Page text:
Morning Five: 05.29.13 EditionPosted by rtmsf on May 29th, 2013
- If you threw a dart at a map of the United States and it landed somewhere in the hills of Eastern Kentucky or Southwestern Virginia, then drew a circle around that location with a radius of roughly 500 miles in distance, you’d pretty much have nailed down the ‘fertile crescent’ of college basketball. With powerful and tradition-rich programs like North Carolina, Duke, NC State, Kentucky, Louisville, Indiana, Cincinnati, and Ohio State, along with other well-supported programs like Tennessee, Xavier, Dayton and Wake Forest all within that circle, it shouldn’t come as any surprise that nine of ESPN‘s top 10 rated television markets for college basketball fall within its boundaries. The top 10: Louisville, Greensboro, Raleigh/Durham, Indianapolis, Kansas City, Cincinnati, Columbus, Charlotte, Knoxville and Nashville. KC, with Kansas, Missouri, Kansas State, Creighton and Wichita State all somewhat nearby is the only outlier among this group.
- You know it’s gotten out of hand if politicians are getting involved, and that appears to now be the case at Rutgers in the latest scandal enveloping the school’s athletic department. Or not getting involved. Or getting involved to say that they’re not getting involved. Whatever. New Jersey governor Chris Christie told listeners on his “Ask the Governor” radio show Tuesday night that he has no plans to intervene in the hiring of new athletic director Julie Hermann. While it’s no doubt true that Christie has much bigger fish to fry than micromanaging every hiring decision at the state university, it’s worth asking whether any senior athletic department staff is paying attention at all (certainly Christie’s political opponents are doing so). The Mike Rice situation followed by the flub with Eddie Jordan’s resume and now this debacle is highly suggestive of an environment where leadership can’t see what they don’t want to see. It’s incumbent on university president Bob Barchi to get this problem fixed, and soon.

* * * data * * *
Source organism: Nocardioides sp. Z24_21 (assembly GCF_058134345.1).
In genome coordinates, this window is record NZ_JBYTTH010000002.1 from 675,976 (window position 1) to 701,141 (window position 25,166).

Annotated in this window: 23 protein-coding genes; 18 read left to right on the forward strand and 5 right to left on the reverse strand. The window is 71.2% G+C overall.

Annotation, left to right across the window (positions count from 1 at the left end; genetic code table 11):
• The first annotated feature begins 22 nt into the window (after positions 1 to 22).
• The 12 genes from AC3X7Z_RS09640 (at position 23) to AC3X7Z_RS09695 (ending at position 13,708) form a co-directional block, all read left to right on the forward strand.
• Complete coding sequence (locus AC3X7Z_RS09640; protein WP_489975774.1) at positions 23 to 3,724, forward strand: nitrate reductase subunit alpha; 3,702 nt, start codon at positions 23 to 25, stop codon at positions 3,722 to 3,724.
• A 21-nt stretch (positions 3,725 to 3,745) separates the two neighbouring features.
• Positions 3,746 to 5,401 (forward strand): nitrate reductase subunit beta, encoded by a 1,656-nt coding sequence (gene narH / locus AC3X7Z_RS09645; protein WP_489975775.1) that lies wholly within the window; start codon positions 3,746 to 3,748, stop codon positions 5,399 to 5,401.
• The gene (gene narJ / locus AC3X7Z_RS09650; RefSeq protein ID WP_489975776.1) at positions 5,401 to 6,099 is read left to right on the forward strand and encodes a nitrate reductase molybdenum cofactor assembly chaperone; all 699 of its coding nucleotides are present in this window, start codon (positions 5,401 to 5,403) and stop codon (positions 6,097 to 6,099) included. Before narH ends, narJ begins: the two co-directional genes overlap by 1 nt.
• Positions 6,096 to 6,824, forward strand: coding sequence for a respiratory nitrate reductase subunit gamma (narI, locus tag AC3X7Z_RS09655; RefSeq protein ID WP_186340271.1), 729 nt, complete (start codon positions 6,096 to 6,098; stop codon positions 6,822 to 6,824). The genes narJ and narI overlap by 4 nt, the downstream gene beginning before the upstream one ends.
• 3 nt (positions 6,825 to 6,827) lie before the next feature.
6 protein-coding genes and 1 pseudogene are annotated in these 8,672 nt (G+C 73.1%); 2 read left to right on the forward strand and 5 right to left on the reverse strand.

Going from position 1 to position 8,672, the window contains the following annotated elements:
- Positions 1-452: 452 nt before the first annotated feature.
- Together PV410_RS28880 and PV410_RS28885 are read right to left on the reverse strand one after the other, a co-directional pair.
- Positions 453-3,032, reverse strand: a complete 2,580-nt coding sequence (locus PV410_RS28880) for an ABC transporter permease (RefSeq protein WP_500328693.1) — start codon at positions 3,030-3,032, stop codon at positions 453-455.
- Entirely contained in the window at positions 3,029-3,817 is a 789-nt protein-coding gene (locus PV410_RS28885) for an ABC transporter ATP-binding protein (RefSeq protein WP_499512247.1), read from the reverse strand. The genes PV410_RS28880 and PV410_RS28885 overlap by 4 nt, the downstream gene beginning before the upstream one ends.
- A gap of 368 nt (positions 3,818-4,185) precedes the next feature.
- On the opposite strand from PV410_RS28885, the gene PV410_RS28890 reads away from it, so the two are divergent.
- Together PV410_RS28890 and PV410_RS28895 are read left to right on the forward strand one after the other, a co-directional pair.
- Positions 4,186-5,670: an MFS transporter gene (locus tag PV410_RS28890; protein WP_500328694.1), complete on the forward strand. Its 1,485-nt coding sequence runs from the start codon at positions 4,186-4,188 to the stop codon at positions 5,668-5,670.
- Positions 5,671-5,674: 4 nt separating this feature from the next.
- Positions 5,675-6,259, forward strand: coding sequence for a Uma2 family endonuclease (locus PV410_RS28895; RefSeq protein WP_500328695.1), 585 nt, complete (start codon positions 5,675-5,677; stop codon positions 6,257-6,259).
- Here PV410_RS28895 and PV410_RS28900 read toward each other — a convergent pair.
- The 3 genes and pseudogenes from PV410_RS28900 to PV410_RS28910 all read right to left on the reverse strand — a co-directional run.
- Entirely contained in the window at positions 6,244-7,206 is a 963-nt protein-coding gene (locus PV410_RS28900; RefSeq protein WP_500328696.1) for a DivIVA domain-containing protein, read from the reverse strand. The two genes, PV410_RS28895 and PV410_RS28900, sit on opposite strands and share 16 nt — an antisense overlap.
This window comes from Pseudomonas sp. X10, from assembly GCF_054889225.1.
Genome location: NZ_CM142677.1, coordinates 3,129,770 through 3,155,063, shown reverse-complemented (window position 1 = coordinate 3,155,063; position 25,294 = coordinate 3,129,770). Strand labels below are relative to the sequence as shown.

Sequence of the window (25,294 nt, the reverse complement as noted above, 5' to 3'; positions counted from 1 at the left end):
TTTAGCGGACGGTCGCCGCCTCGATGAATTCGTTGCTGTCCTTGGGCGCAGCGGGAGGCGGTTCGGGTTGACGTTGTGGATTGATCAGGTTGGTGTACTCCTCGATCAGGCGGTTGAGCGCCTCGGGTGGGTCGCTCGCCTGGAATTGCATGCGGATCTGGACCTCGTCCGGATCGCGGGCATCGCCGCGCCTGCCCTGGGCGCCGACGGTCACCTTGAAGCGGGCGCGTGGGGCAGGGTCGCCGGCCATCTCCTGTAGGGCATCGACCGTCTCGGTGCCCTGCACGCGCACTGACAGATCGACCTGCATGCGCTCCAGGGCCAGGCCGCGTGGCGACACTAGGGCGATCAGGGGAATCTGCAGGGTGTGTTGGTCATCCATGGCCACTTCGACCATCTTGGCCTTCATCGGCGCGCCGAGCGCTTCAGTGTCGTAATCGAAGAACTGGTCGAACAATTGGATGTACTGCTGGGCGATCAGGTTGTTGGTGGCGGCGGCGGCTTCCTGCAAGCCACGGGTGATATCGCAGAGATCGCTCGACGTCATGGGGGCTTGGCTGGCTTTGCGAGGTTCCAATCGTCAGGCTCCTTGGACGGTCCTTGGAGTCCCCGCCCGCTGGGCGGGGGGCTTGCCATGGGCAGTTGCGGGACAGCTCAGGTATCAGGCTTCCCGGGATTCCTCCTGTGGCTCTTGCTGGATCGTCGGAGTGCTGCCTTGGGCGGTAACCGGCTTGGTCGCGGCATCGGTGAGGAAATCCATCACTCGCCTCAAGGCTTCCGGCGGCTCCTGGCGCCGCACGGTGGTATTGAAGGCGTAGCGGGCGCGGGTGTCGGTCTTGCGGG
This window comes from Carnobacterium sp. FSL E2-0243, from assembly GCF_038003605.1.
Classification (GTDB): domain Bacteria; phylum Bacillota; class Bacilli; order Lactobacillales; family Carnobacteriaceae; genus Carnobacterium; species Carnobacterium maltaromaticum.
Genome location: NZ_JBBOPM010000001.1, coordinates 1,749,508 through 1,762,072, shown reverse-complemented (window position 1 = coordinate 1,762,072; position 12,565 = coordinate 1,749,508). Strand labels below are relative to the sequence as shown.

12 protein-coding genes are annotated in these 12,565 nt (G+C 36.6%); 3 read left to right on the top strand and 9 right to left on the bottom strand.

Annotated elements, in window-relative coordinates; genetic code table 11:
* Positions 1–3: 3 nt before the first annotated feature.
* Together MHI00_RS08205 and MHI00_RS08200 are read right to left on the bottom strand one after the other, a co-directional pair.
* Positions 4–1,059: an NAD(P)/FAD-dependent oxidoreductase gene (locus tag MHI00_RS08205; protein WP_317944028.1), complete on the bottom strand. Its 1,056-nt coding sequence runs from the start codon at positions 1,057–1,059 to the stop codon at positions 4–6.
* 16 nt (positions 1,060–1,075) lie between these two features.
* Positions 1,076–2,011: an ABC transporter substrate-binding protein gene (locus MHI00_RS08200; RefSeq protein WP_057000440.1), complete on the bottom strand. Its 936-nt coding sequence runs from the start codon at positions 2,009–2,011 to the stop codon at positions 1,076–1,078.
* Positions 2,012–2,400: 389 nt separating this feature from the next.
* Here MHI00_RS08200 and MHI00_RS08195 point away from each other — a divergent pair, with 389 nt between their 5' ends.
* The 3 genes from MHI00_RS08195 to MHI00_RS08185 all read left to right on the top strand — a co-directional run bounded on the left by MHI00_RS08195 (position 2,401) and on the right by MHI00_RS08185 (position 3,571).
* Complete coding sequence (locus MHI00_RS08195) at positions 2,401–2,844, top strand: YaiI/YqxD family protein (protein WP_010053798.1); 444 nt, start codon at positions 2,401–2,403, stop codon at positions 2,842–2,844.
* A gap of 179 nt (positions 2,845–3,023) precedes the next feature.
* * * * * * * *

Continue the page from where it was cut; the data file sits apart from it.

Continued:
- The SEC Tournament may seek to reproduce the success that its football and baseball championships have had at permanent sites — Atlanta and Hoover, Alabama, respectively — by moving to Nashville’s Bridgestone Arena for good following the 2014 event in Atlanta’s Georgia Dome. Commissioner Mike Slive was careful to avoid saying the word “permanent,” opting instead to call Music City the “primary” site, but the point is that SEC puppet-masters feel that the relatively central geographic location and easy access for large traveling basketball fan bases such as Kentucky, Missouri, Tennessee and home team Vanderbilt would merit this (as yet unofficial) decision. Can’t say we disagree. The best conference tournaments are generally in a city that really embraces the event every year, and Nashville seems to enjoy its status as a big-time basketball stronghold during the few times it has gotten to hold the event there.
- It’s not often we dig into Division II basketball on this site, but it’s also not common for there to be a formal indictment by a grand jury against a player for murder either. San Francisco State wing Decensae White — formerly of Texas Tech and Santa Clara in 2006-09 — was indicted in Georgia on Tuesday for his alleged role in gunning down a rapper named Lil Phat (nee‘ Melvin Vernell III) as he sat outside a hospital where his girlfriend underwent labor in Atlanta. White gained some degree of national notoriety for hitting a half-court game winner against Cal Poly back in February of this season, as the clip was featured on ESPN’s Sportscenter. White and four other men are due for presentment on these charges later this week.
- There was one notable bit of transfer news from Tuesday, as Oregon State’s Ahmad Starks has announced that he will spend the last year of his career at Illinois. He will apply for a family illness waiver to play immediately, as his grandmother is reported to be sick in Chicago. This is a good pickup for John Groce’s squad, as the Illini could use some experienced talent — Starks averaged 10.4 PPG and hit 62 threes last season for the Beavers — to pair in the backcourt with returnees Tracy Abrams and Joseph Bertrand as part of a three-guard set. It may not be a group as talented as last year’s Paul/Richardson/Abrams trio, but it should work well within Groce’s trey-happy system.